Rachel BB

Stem cell transplant from unrelated donor in Feb 2015. Thank you to all my friends here on BYC for all your support during my treatment and ongoing recovery!

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Rachel BB

Stem cell transplant from unrelated donor in Feb 2015. Thank you to all my friends here on BYC for all your support during my treatment and ongoing recovery!

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post #4 of 4
When I was a kid one of my chores was to collect the eggs. If we had a broody hen I’d mark eggs from the egg bucket and put them under her. Afterwards I’d check every evening to remove the eggs that were not marked. As long as you remove them daily they are still good to use. You will to find any surprises in them. Some broody hens were not that aggressive, some were downright vicious. But no way was I going to tell my father I was afraid of a chicken. Do what you need to do, but maybe gloves and long sleeves will help some. I don’t think I ever had a broody hen draw blood but some really hurt.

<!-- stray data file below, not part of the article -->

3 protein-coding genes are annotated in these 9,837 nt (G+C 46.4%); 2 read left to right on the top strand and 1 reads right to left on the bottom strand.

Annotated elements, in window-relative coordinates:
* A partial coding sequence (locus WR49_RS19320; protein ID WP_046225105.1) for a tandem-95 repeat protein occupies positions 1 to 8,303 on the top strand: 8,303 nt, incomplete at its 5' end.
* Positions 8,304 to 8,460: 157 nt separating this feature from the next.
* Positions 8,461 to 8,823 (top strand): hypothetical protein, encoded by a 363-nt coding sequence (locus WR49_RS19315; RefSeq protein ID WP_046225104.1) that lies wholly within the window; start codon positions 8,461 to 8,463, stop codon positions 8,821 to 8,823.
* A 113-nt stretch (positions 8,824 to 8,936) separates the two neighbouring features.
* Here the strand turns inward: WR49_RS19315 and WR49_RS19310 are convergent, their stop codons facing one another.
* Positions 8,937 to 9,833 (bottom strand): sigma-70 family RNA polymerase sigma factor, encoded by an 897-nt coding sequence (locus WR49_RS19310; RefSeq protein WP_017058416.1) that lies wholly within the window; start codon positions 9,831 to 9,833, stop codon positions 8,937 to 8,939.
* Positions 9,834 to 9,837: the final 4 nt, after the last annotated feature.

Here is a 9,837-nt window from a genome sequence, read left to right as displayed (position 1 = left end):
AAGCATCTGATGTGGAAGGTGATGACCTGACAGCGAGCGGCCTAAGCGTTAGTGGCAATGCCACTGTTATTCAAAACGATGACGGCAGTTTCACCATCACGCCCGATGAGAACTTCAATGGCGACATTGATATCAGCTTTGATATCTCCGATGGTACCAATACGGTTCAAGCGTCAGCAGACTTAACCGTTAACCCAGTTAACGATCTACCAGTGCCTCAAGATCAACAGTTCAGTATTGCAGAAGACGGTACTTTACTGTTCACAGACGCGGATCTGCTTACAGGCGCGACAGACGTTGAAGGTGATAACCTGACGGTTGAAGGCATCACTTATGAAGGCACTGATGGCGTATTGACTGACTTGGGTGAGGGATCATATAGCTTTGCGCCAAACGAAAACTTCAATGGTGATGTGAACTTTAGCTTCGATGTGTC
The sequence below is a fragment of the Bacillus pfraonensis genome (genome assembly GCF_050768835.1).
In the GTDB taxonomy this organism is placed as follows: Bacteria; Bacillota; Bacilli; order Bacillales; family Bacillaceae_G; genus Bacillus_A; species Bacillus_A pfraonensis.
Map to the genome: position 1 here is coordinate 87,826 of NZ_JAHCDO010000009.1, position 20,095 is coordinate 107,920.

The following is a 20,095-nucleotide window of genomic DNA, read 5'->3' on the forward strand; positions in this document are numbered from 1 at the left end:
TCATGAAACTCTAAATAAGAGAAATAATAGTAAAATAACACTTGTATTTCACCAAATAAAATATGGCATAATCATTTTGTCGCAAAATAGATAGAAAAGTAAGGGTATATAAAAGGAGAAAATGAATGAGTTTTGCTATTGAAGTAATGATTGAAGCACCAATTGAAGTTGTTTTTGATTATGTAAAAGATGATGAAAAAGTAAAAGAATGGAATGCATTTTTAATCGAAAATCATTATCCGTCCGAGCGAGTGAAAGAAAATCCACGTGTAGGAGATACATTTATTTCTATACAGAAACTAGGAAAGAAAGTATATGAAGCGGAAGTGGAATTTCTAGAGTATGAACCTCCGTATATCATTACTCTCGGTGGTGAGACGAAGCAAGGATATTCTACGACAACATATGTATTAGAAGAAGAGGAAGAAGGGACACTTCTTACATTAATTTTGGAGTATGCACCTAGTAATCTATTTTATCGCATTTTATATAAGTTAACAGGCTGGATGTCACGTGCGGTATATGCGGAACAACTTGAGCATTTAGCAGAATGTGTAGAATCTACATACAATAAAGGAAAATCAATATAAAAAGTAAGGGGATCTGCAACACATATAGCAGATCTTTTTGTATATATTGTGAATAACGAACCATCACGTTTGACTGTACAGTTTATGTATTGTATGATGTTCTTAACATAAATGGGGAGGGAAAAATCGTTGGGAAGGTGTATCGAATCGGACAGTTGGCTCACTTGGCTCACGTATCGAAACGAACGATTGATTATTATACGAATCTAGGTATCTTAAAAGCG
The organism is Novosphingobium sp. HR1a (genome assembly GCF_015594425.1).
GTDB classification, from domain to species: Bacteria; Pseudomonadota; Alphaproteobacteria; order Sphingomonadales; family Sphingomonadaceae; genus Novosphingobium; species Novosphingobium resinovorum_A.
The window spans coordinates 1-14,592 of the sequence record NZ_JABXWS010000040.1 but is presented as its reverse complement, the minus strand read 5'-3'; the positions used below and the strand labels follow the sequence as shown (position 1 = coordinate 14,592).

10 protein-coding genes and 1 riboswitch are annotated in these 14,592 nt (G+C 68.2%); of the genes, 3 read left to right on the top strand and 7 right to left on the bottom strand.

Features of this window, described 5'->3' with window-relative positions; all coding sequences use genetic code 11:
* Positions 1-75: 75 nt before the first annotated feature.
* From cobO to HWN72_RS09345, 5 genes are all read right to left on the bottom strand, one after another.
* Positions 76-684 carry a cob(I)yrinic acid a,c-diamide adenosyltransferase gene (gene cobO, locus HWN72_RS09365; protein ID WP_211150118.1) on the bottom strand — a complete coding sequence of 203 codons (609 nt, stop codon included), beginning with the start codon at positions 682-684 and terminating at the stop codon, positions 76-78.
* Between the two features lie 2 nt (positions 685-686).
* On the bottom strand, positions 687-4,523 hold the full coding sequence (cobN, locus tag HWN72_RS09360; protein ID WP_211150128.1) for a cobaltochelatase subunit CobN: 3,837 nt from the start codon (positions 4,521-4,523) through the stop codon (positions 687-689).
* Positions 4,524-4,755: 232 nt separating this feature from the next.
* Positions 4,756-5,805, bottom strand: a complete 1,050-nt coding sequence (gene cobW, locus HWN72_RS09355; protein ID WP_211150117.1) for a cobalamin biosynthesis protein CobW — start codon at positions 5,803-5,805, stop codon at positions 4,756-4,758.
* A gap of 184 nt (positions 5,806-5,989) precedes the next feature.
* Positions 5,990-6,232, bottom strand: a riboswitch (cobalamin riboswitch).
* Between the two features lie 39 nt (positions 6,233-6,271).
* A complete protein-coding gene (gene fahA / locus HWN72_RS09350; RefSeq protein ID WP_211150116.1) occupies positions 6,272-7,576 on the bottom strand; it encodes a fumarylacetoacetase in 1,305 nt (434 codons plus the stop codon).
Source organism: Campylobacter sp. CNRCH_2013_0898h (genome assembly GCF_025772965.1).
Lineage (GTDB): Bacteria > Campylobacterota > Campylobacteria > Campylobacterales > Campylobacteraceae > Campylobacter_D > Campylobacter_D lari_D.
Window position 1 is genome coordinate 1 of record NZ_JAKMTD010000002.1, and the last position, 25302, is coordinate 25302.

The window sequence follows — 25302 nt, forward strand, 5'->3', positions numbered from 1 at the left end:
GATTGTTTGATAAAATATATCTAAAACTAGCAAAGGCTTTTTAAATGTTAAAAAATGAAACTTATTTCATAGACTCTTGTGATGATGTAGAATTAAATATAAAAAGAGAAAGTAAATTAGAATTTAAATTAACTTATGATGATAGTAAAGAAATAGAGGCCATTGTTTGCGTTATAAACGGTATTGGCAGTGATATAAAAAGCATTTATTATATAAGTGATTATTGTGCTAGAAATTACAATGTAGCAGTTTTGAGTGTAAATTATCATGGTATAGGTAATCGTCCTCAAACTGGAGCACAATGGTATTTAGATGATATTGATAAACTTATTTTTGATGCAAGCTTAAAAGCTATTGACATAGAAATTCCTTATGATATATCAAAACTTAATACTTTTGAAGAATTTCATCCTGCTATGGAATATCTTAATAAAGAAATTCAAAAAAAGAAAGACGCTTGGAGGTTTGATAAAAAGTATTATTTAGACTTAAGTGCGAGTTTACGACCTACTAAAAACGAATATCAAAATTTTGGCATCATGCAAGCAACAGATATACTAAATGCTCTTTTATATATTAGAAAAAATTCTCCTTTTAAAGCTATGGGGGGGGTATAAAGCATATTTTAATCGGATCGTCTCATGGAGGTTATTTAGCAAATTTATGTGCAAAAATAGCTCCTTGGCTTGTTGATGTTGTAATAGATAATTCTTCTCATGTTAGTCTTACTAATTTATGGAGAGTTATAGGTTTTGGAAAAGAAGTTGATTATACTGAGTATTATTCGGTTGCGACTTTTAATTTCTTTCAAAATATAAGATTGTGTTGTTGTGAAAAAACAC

Like Donrae I’ve had broody hens bring their chicks off the nest within 24 hours of the first one to hatch. I’ve had hens wait three days to bring them off. Before a chick even external pips but after internal pip, the chick will usually start chirping. It’s basically telling the hen “Don’t go anywhere, I’m coming”. The hen will often cluck back “Don’t worry baby, I’m waiting”.